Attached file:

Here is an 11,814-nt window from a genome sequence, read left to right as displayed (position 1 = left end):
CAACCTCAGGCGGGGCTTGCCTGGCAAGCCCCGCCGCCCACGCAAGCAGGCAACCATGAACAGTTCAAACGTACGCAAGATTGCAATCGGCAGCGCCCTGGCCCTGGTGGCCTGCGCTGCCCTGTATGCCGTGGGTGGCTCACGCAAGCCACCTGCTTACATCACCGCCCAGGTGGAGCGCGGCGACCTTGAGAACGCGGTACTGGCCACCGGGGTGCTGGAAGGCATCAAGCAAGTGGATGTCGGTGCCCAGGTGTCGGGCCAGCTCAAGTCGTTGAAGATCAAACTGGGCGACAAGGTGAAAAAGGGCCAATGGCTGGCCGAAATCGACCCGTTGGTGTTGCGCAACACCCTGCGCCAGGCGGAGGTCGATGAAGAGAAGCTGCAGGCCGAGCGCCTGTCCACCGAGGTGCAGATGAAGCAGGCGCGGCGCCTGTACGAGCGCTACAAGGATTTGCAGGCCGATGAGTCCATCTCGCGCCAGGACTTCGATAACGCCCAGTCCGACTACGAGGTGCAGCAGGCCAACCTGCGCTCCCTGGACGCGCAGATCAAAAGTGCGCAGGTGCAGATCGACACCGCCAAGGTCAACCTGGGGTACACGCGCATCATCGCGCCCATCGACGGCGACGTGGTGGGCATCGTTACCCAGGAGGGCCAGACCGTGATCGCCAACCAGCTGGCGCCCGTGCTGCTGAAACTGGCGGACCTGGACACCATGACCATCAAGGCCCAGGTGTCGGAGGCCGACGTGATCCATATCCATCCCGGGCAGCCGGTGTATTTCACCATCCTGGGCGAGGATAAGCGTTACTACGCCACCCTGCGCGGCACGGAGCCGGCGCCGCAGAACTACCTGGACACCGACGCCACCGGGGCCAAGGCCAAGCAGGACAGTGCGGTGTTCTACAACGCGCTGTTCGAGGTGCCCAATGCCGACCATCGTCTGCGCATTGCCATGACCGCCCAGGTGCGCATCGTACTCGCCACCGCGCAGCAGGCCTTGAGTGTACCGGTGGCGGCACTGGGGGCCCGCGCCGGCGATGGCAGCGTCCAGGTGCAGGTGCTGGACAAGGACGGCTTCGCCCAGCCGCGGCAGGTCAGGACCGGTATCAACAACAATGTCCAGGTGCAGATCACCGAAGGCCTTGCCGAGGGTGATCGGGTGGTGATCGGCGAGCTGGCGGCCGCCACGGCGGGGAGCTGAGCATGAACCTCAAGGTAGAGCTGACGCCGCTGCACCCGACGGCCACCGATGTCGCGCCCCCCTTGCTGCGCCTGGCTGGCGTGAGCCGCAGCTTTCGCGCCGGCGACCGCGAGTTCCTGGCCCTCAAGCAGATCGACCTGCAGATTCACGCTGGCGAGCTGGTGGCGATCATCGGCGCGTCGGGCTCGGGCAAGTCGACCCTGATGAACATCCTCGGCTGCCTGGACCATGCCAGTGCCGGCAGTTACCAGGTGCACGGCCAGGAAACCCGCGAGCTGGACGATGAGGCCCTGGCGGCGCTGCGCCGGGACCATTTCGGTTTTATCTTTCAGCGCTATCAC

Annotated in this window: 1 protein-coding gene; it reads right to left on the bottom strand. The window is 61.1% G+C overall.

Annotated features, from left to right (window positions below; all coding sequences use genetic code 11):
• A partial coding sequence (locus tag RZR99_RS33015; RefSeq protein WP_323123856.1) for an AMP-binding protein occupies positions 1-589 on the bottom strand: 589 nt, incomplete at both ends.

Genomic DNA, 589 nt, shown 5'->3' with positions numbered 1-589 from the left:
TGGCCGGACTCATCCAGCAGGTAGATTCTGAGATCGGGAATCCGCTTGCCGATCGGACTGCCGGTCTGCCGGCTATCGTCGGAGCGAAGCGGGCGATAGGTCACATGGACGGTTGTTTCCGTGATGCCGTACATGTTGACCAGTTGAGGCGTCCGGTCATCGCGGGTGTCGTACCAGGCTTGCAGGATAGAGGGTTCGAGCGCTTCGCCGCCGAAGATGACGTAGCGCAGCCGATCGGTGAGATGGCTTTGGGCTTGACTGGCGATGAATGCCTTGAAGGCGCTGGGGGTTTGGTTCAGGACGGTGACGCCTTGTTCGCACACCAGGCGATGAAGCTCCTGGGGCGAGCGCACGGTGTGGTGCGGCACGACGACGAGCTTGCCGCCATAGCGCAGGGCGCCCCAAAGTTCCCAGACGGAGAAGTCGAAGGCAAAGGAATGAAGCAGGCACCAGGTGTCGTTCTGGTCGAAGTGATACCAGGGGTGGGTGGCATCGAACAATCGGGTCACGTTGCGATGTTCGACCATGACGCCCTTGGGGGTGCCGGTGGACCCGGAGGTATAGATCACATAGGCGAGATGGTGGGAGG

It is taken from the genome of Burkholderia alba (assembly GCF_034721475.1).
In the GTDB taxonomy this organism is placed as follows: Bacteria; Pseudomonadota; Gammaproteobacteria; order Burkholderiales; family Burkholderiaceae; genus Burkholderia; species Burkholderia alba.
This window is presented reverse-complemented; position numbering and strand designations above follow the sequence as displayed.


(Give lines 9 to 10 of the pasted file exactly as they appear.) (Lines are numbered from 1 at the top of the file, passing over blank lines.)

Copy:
In the GTDB taxonomy this organism is placed as follows: Bacteria; Pseudomonadota; Gammaproteobacteria; order Burkholderiales; family Burkholderiaceae; genus Burkholderia; species Burkholderia alba.
This window is presented reverse-complemented; position numbering and strand designations above follow the sequence as displayed.